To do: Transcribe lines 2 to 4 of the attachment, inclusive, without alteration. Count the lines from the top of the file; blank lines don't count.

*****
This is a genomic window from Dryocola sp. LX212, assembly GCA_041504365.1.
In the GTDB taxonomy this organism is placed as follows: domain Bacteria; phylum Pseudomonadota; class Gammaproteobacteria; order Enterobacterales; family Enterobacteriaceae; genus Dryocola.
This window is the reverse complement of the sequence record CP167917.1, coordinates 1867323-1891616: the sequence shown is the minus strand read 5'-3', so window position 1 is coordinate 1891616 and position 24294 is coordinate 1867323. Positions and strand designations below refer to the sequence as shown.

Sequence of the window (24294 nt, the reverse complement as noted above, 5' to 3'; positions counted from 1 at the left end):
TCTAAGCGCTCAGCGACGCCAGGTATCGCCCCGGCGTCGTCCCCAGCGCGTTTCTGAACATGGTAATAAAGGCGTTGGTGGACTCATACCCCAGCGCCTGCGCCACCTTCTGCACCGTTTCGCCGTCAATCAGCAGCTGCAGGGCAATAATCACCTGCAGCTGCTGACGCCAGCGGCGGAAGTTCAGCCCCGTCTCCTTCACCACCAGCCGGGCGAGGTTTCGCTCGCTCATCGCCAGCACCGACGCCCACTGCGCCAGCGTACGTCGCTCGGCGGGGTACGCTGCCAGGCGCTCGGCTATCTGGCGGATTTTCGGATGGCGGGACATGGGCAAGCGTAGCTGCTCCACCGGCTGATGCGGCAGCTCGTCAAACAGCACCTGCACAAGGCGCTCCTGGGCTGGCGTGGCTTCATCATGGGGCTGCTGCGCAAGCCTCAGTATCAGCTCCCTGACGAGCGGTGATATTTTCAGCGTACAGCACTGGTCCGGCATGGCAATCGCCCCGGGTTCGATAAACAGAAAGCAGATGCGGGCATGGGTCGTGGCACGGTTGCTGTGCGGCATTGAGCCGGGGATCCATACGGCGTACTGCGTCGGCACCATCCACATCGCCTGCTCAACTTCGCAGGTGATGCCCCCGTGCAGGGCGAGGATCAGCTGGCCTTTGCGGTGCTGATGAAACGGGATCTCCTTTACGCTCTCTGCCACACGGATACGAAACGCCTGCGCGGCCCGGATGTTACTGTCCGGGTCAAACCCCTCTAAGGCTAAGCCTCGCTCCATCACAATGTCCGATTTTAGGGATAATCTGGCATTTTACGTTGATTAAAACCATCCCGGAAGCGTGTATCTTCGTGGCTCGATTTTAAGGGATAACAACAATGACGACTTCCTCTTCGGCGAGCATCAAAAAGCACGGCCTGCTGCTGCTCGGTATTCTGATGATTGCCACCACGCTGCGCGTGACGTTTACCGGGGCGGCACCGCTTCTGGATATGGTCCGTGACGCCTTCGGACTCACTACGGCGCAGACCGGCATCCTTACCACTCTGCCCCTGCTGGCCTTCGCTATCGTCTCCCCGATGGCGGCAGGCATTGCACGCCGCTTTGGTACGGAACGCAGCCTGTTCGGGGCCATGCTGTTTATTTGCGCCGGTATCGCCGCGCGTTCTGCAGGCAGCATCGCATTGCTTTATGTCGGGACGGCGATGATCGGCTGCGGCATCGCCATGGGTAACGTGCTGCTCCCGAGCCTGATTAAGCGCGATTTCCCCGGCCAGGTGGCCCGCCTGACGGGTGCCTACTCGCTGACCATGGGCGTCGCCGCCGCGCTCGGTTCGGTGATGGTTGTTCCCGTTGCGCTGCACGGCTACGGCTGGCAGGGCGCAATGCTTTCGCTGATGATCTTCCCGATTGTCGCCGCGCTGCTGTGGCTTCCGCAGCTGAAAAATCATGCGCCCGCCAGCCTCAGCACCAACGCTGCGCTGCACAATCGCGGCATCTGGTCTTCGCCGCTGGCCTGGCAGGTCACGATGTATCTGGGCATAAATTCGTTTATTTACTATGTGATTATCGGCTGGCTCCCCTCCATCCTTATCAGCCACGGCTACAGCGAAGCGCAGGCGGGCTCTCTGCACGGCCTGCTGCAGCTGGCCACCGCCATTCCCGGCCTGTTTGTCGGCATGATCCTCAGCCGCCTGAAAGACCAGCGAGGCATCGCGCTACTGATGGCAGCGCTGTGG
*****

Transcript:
In the GTDB taxonomy this organism is placed as follows: domain Bacteria; phylum Pseudomonadota; class Gammaproteobacteria; order Enterobacterales; family Enterobacteriaceae; genus Dryocola.
This window is the reverse complement of the sequence record CP167917.1, coordinates 1867323-1891616: the sequence shown is the minus strand read 5'-3', so window position 1 is coordinate 1891616 and position 24294 is coordinate 1867323. Positions and strand designations below refer to the sequence as shown.

Sequence of the window (24294 nt, the reverse complement as noted above, 5' to 3'; positions counted from 1 at the left end):